د . إAEDSRر . س

It’s Bajtar Season, Baby! Malta’s Gorgeous Purple Pears Are In Full Bloom On Instagram

1
Article Featured Image

Malta gets a lot of flak for not having much greenery around, but we may occasionally find ourselves missing the forest for the trees – or in this case – missing the cacti lining the streets.

Opuntia ficus-indica, that’s prickly pear or bajtar tax-xewk to you and me, are abundant on the island of Malta and are not often enough given the glory they deserve.

Also known around the world as the Barbary fig, these green giants are everywhere and we think it’s time we started to show our beloved bajtar the love they are entitled to.

Just look at all the pretty colours…

 

View this post on Instagram

 

A post shared by Celine Debono (@celine_debono) on

The word ‘cactus’ is derived from the Greek word kaktos which meant ‘prickly plant’. The little spines protruding from the pads are called glochids.

It wouldn’t be summer in Malta without the beautiful yellow sprouts of bajtar fruits.

 

View this post on Instagram

 

A post shared by Mikaela Scholey (@mikwithaknotac) on

The red bulbs are also referred to a tuna, but did you know that the prickly pear cactus is both a fruit and a vegetable? The fruit is, of course, edible but you’d be a fool to not make sure you’ve removed every fine hair spine from them before taking a bite as you wouldn’t exactly want one of them lodging in your throat. Ouch!

The green pads are considered a vegetable in many countries, best harvested towards the end of spring.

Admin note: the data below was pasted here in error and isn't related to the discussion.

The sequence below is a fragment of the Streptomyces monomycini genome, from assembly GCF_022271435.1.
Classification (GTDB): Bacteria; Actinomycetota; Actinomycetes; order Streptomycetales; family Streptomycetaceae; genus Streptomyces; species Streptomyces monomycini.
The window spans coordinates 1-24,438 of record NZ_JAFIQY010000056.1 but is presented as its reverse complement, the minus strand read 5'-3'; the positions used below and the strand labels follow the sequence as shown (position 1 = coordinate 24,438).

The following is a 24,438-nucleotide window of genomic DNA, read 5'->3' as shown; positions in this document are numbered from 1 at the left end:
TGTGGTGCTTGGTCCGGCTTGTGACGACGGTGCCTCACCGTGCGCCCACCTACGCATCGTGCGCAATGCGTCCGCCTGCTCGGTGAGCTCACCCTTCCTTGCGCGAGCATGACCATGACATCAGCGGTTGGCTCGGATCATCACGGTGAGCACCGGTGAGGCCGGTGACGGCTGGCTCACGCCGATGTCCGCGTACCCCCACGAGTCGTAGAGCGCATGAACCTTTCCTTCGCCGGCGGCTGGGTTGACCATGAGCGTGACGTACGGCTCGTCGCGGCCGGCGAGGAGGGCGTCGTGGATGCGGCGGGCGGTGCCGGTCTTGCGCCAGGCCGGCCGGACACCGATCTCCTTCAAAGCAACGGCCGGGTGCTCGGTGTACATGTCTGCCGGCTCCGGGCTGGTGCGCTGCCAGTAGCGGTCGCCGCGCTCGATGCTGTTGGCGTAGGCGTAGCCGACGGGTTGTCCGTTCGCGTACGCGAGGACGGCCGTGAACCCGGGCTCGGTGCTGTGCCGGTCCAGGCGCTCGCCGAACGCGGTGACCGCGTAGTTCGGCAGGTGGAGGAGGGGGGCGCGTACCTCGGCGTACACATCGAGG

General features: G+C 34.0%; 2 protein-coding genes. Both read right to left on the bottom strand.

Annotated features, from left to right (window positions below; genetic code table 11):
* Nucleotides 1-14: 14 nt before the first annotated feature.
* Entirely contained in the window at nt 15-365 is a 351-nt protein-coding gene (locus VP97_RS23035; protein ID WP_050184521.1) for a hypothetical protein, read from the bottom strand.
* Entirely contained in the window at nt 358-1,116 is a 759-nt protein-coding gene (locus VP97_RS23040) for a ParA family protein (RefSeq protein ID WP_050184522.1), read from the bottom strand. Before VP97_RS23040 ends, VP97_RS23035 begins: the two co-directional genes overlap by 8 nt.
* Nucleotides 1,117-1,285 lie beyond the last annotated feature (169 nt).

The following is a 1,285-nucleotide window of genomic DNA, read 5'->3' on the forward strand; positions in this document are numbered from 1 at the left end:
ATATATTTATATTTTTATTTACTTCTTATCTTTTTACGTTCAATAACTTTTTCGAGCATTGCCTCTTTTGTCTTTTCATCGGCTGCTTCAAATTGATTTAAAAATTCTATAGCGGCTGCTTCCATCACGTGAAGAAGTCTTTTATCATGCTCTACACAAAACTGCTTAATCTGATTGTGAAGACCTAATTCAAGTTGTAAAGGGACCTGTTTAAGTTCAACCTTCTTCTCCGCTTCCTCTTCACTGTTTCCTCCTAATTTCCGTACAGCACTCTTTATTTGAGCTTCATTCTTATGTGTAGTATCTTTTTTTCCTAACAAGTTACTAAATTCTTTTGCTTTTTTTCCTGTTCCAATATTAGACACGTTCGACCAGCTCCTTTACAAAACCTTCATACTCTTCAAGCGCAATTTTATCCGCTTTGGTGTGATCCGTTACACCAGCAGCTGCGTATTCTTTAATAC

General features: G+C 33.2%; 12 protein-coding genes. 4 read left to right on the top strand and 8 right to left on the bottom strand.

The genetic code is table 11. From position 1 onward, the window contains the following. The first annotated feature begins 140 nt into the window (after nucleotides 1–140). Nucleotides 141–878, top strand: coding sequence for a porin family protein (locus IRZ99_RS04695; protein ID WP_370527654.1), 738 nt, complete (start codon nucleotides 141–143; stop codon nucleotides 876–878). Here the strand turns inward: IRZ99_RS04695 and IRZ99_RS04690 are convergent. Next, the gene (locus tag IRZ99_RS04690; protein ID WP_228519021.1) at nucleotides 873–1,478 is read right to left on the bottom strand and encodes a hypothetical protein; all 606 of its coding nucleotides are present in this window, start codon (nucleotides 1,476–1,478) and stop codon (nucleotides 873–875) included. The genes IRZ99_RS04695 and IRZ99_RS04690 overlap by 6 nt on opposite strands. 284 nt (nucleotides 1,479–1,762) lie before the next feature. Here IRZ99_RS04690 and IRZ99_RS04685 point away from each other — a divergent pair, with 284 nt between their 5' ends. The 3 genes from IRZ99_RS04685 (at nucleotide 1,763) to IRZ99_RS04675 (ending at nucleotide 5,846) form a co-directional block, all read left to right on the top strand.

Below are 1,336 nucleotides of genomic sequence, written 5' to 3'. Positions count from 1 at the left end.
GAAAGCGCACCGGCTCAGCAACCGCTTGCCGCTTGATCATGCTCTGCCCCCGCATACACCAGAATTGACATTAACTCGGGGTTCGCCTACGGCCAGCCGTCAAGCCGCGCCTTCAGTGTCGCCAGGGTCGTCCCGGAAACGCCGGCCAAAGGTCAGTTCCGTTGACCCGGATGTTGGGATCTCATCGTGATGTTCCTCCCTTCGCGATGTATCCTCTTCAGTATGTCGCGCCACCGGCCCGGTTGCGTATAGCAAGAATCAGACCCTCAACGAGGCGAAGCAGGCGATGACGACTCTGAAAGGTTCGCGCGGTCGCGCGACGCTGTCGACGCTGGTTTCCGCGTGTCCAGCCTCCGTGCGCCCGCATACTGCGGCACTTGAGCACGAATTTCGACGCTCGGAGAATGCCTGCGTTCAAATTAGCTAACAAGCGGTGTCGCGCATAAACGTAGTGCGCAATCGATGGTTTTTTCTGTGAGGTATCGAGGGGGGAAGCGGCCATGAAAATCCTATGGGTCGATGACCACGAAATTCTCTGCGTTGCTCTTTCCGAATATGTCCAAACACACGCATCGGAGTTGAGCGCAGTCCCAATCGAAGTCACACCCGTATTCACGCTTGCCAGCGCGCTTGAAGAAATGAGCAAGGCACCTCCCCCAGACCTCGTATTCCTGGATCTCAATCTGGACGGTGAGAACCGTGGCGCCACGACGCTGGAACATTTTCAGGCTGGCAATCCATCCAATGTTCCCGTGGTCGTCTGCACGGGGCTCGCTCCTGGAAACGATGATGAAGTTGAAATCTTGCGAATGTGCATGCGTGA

View this post on Instagram

 

A post shared by Stef Spiteri (@stefspiteri) on

Slice, dice and fry. Never look back.

Maltese ceramic artist, Lara Hannah Camilleri, loves the prickly plant so much she incorporates their beauty into her designs.

And they are absolutely fucking adorable.

 

View this post on Instagram

 

A post shared by Lara H Camilleri (@larahannahcamilleri) on

I declare that henceforth, I shall only be eating my breakfast eggs out of one of these fabulous prickly pear eggcups.

 

View this post on Instagram

 

A post shared by Lara H Camilleri (@larahannahcamilleri) on

Those green pads aren’t actually leaves, either. They’re actually an evolutionary modification of branches that serve several different functions for the plant – because they are green and provide the plant with energy through photosynthesis, they are often mistaken for leaves but it’s the spines that protrude from the branches that are actually the leaves of the plant (another Darwinian marvel).

Italy has lemon sorbet. Malta? Well, we have prickly pears and lemon sorbet, too, but we definitely need to make bajtar sorbet a thing.

 

View this post on Instagram

 

A post shared by Llewwlyn Xerri (@xerrllew) on

There really is no limit to where these little pears can take you and your tastebuds.

 

 

View this post on Instagram

 

A post shared by Chrys Brace (@chrys_mangion) on

And the flowers of the plant are a splash of colour Malta really could do with at the moment.

 

View this post on Instagram

 

A post shared by Liana DeBattista (@liladeb) on

David Attenborough wants us to save the bees and in Malta the best thing we could do to assist the great man’s efforts would be to protect our goddamned cactus.

With a rainbow of reds, the prickly pear really is a staple of the Maltese landscape.

 

View this post on Instagram

 

A post shared by Maria :/ (@mariascic_) on

Also available in seafoam green, cyber yellow and sangria purple.

 

View this post on Instagram

 

A post shared by Adrienne Pomroy (@pomroyadrienne) on

Basically: bajtar is everything.

 

View this post on Instagram

 

A post shared by Lovin Malta (@lovinmalta) on

Don’t be prick! Share this article with your friends and spread the bajtar love.

READ NEXT: Ever Thought About Cooking With Cactus In Malta? Here’s Your First Recipe To Try

You may also love

View All

lovinmalta.com says

Do you agree to share your location with us?